The United Nations Development Program (UNDP) in Egypt and Savola Foods, the leading company in wheat-based products across the region, signed a Memorandum of Understanding aiming to improve food security and climate change adaptation.
The signing ceremony was attended by Minister of International Cooperation, Rania al-Mashat.
This comes under state efforts to advance Egypt’s Vision 2030 and fulfill the UN’s Sustainable Development Goals (SDG).
Under the agreement, the UNDP and Savola Foods will work together to apply SDG Impact Standards and Impact Measurement and Management practices.
Creating climate resistant crops
Savola’s Foods Innovations Center will experiment in utilizing climate-resilient crops like millet, quinoa and sorghum as part of wheat-based products – under the government’s agricultural development strategy aimed at adapting and fighting the effects of climate change.
It will also cover areas of mutual support, with the Regional Innovations Center of Savola Foods and the UNDP’s Accelerator Lab in Egypt joining forces to further innovative strategies in partnership with national and international development agencies to improve sustainable practices within the agricultural sectors and food sector at large.
“With food security quickly becoming a global challenge, international partnerships are needed to curb the impact of successive global crises, ensuring self-sufficiency and resilience,” Minister Mashat said.
“Today, the MoU signed between the UNDP and Egypt’s Savola Foods aims to accelerate our progress towards the Sustainable Development Goals, with a focus on food security through cooperation.”
“This partnership also reflects the importance of private sector engagement in enhancing agricultural practices, particularly in light of climate change. The Government of Egypt is committed to working with our development partners and private sector in ensuring resilience and adaptation through innovative solutions, despite current global challenges,” she added.
Egypt at particular risk of climate change
“Egypt’s historical breadbasket, the Nile Delta has been classified as one of the world’s top three hotspots in terms of vulnerability to climate change,” said the UNDP’s Resident Representative in Egypt Alessandro Fracassetti.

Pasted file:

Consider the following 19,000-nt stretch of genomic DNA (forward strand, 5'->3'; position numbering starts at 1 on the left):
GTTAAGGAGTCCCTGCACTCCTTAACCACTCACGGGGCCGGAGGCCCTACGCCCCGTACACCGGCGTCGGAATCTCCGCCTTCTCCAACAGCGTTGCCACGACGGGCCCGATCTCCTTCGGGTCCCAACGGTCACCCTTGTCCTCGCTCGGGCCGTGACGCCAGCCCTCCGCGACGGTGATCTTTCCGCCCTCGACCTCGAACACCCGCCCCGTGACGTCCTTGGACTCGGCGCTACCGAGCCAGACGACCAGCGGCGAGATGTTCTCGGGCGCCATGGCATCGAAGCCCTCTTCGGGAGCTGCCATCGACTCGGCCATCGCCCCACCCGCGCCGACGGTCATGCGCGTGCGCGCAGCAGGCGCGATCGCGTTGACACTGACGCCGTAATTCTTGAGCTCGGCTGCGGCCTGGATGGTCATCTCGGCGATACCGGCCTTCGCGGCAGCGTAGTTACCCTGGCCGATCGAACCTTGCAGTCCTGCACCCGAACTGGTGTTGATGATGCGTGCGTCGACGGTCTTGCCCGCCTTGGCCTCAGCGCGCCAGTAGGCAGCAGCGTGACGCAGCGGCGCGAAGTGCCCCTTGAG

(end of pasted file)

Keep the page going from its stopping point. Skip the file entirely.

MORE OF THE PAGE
He credited the private sector as having a key role to play in the state achieving SDGs, through enhancing food security and mitigating the impact of climate change.
“We hope that our partnership with Savola Foods will inspire other key players to invest in positive environmental and community impact and long-term resilience, and to look at all their business processes through the lens of the universal agenda 2030. It very makes business sense, now and in the long run”, he explained.
“Adapting the agricultural sector to climate change is an especially high priority, and the UNDP has been working closely with the government, experts and farmers to achieve this adaptation.”
Savola Foods confronts the long-term issues
The CEO of Savola Foods, Sameh Hassan, said that his company with coordinate with the UNDP to combat potential issues in the long-term brought on by declining wheat yields, which he noted are predicted to fall by nine perfect come 2030.
“Through the partnership, we will build a strategic approach to advise on a roadmap, upon which several activities are expected to kick off. On our end, Savola Foods will allocate key part of its R&D efforts & know-how whilst giving top priority to consumer insights in order to provide the end-users with a wide range of appealing & sustainable food commodities”, he added.
Hassan added that his company is Egypt’s biggest pasta exporter to Africa and the Arab world, and amongst the biggest pasta manufacturers in the Middle East – with a market share exceeding 35 percent in Egypt.